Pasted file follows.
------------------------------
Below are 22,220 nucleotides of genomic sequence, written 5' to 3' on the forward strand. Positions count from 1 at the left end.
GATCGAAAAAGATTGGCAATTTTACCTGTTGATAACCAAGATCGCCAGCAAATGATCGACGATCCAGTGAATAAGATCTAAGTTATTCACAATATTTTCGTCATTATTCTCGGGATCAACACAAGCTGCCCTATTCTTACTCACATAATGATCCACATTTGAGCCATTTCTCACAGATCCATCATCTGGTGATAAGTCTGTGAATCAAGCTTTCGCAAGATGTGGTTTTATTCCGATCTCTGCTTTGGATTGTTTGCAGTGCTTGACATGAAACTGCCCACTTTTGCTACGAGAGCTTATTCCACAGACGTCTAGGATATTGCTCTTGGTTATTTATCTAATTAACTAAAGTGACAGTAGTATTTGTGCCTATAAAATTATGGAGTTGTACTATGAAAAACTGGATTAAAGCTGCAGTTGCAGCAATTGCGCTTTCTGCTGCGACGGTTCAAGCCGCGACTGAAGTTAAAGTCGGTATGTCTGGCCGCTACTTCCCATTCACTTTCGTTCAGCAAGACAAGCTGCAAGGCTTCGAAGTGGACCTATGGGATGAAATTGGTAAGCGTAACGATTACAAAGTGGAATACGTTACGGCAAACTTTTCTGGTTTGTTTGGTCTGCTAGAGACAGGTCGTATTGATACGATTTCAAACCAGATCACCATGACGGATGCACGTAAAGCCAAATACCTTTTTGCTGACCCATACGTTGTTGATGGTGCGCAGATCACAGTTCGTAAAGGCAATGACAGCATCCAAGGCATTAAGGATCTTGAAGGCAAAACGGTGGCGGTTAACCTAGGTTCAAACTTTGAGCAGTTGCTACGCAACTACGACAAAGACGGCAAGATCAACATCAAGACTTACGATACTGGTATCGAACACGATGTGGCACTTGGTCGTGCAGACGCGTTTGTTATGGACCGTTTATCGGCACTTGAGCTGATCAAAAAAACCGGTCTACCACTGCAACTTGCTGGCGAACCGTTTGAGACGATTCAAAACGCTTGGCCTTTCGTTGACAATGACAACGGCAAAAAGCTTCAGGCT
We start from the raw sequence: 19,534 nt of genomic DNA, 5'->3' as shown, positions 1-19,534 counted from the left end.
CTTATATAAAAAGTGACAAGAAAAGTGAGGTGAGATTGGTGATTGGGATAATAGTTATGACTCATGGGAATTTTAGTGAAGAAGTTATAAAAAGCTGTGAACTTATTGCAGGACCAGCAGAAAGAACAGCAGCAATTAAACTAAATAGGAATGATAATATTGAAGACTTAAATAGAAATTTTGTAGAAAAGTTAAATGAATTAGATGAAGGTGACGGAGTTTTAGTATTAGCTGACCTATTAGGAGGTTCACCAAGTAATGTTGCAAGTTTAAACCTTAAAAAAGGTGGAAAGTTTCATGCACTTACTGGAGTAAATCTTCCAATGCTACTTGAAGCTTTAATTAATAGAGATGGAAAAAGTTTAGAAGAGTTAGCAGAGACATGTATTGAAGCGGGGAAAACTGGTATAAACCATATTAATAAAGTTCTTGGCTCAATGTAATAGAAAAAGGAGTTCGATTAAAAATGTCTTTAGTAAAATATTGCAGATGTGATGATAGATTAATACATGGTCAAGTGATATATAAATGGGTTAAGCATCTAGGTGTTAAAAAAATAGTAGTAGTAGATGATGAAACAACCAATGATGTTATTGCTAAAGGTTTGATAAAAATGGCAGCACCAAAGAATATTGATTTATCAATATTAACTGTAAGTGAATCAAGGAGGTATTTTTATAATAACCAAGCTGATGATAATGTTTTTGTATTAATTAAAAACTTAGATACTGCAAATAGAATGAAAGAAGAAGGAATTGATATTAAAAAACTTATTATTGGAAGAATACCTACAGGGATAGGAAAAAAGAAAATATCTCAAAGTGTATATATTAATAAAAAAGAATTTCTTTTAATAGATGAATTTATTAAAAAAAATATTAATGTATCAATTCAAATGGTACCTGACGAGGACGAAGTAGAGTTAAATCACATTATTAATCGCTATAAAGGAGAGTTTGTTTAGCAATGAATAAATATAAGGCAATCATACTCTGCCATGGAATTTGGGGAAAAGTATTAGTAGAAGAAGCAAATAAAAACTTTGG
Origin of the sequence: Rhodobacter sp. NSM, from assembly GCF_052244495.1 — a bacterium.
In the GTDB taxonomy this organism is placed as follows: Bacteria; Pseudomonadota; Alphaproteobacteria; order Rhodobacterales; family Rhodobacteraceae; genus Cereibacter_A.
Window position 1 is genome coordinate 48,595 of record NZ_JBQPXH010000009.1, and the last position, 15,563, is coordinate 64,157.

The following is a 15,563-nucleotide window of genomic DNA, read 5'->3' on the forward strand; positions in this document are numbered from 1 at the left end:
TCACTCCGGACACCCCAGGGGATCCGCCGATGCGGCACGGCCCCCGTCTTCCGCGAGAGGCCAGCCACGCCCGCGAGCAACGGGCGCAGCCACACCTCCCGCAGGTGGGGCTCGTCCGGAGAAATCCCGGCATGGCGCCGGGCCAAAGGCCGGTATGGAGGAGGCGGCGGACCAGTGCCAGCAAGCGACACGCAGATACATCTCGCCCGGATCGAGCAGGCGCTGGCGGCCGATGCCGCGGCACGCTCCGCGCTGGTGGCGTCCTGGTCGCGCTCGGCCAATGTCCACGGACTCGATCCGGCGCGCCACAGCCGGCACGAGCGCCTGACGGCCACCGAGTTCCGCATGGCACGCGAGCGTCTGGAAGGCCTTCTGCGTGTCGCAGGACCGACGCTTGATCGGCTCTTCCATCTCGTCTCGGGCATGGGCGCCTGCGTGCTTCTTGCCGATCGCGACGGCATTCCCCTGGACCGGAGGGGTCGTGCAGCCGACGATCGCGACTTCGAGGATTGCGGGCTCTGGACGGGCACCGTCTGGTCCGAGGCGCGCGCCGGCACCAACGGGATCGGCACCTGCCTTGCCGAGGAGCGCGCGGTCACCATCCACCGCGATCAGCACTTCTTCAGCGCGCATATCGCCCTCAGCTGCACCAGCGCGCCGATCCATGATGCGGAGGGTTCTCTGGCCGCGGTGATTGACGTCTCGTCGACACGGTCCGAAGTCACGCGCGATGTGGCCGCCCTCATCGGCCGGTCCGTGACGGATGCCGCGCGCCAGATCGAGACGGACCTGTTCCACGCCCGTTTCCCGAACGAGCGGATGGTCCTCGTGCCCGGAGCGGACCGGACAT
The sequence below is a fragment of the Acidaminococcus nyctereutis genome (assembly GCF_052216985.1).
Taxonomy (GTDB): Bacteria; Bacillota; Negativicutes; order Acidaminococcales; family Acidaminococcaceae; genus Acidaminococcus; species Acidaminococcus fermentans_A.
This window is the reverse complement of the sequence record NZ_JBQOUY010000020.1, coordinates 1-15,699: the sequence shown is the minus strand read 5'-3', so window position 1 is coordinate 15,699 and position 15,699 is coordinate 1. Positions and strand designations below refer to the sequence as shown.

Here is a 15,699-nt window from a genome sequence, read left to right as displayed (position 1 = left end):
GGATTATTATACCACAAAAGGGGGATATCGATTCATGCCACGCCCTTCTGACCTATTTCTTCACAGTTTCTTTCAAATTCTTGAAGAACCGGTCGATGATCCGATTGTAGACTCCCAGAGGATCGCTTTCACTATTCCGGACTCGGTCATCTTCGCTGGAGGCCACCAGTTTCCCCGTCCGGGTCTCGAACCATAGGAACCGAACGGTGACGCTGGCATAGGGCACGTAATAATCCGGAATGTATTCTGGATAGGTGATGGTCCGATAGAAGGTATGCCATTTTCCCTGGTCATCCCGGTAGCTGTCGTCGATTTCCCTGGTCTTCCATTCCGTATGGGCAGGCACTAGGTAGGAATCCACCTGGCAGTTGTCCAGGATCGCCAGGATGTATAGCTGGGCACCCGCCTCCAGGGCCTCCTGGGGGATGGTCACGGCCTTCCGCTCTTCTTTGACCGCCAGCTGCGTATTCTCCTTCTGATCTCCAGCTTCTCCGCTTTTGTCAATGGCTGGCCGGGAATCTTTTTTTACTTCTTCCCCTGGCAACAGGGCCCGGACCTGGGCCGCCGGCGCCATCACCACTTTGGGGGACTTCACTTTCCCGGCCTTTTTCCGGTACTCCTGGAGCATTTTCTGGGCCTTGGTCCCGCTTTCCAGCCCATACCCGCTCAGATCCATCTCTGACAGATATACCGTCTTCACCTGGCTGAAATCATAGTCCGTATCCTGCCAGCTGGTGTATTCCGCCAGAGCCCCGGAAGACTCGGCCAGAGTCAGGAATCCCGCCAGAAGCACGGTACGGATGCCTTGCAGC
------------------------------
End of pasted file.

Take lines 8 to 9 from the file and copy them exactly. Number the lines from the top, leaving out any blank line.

The following is a 15,563-nucleotide window of genomic DNA, read 5'->3' on the forward strand; positions in this document are numbered from 1 at the left end:
TCACTCCGGACACCCCAGGGGATCCGCCGATGCGGCACGGCCCCCGTCTTCCGCGAGAGGCCAGCCACGCCCGCGAGCAACGGGCGCAGCCACACCTCCCGCAGGTGGGGCTCGTCCGGAGAAATCCCGGCATGGCGCCGGGCCAAAGGCCGGTATGGAGGAGGCGGCGGACCAGTGCCAGCAAGCGACACGCAGATACATCTCGCCCGGATCGAGCAGGCGCTGGCGGCCGATGCCGCGGCACGCTCCGCGCTGGTGGCGTCCTGGTCGCGCTCGGCCAATGTCCACGGACTCGATCCGGCGCGCCACAGCCGGCACGAGCGCCTGACGGCCACCGAGTTCCGCATGGCACGCGAGCGTCTGGAAGGCCTTCTGCGTGTCGCAGGACCGACGCTTGATCGGCTCTTCCATCTCGTCTCGGGCATGGGCGCCTGCGTGCTTCTTGCCGATCGCGACGGCATTCCCCTGGACCGGAGGGGTCGTGCAGCCGACGATCGCGACTTCGAGGATTGCGGGCTCTGGACGGGCACCGTCTGGTCCGAGGCGCGCGCCGGCACCAACGGGATCGGCACCTGCCTTGCCGAGGAGCGCGCGGTCACCATCCACCGCGATCAGCACTTCTTCAGCGCGCATATCGCCCTCAGCTGCACCAGCGCGCCGATCCATGATGCGGAGGGTTCTCTGGCCGCGGTGATTGACGTCTCGTCGACACGGTCCGAAGTCACGCGCGATGTGGCCGCCCTCATCGGCCGGTCCGTGACGGATGCCGCGCGCCAGATCGAGACGGACCTGTTCCACGCCCGTTTCCCGAACGAGCGGATGGTCCTCGTGCCCGGAGCGGACCGGACAT